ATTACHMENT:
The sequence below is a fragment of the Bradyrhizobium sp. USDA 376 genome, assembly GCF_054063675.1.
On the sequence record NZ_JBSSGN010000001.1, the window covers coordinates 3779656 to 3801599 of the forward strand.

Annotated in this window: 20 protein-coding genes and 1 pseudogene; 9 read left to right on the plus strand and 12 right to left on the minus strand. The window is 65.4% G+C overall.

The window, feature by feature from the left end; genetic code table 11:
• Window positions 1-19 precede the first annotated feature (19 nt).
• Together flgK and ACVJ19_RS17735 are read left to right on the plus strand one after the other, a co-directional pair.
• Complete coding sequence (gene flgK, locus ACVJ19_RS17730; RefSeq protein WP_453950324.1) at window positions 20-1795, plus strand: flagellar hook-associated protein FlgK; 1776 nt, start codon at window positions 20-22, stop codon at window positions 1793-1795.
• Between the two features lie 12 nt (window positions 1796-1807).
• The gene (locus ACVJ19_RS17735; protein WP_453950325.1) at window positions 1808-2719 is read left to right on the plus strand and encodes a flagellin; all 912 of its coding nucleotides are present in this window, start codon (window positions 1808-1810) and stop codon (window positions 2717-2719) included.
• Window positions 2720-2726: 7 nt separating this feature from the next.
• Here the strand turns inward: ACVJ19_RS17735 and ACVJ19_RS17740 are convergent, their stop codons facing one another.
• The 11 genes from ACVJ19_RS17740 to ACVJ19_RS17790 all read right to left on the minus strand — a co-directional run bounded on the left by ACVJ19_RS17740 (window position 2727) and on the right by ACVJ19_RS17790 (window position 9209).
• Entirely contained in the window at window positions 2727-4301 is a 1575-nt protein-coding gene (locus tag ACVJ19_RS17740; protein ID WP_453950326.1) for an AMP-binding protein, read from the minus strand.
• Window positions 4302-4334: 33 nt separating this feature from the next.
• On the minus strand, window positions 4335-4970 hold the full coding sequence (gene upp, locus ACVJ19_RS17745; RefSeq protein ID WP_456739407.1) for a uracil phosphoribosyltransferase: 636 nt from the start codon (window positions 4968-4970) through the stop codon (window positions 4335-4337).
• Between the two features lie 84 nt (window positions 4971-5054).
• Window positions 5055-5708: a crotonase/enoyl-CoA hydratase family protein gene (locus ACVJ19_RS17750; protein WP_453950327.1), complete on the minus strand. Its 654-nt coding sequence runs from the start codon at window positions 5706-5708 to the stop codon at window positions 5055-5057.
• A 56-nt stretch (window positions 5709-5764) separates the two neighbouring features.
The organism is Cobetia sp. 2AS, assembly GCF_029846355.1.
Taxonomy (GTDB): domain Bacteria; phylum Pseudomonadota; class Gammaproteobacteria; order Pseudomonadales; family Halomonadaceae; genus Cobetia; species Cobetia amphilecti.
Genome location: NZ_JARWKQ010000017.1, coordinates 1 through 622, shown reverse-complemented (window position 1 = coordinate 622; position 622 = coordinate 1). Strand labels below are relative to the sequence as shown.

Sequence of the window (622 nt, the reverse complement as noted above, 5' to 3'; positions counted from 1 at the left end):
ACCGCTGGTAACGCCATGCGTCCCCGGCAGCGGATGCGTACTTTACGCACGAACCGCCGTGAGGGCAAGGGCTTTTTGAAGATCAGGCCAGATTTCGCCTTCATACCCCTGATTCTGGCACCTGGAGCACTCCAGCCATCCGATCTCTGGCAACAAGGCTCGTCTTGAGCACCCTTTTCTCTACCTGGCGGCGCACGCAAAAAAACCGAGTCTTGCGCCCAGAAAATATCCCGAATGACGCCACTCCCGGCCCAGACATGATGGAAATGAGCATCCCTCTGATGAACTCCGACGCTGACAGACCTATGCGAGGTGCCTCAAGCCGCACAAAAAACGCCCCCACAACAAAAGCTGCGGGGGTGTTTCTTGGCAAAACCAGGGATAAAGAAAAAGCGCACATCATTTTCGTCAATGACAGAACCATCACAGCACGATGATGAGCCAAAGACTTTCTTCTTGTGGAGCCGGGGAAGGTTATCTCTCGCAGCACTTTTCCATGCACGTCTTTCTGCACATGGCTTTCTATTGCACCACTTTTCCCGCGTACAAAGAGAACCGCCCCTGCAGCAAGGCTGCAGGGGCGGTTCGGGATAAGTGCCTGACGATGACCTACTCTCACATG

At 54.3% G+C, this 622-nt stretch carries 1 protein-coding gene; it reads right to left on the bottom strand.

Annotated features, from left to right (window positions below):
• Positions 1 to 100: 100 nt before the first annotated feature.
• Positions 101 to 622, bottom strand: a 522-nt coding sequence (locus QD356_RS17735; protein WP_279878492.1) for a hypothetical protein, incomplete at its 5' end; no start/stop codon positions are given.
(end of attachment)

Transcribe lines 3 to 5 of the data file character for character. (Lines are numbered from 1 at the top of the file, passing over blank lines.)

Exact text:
Annotated in this window: 20 protein-coding genes and 1 pseudogene; 9 read left to right on the plus strand and 12 right to left on the minus strand. The window is 65.4% G+C overall.

The window, feature by feature from the left end; genetic code table 11:
• Window positions 1-19 precede the first annotated feature (19 nt).